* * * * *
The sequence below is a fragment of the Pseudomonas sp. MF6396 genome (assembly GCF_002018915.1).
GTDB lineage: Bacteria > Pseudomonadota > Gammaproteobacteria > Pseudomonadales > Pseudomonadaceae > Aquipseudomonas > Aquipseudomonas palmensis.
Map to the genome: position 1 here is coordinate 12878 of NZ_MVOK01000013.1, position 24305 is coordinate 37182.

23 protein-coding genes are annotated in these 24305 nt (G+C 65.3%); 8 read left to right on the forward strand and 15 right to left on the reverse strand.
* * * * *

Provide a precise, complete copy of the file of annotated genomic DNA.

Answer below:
The sequence below is a fragment of the Pseudomonas sp. MF6396 genome (assembly GCF_002018915.1).
GTDB lineage: Bacteria > Pseudomonadota > Gammaproteobacteria > Pseudomonadales > Pseudomonadaceae > Aquipseudomonas > Aquipseudomonas palmensis.
Map to the genome: position 1 here is coordinate 12878 of NZ_MVOK01000013.1, position 24305 is coordinate 37182.

23 protein-coding genes are annotated in these 24305 nt (G+C 65.3%); 8 read left to right on the forward strand and 15 right to left on the reverse strand.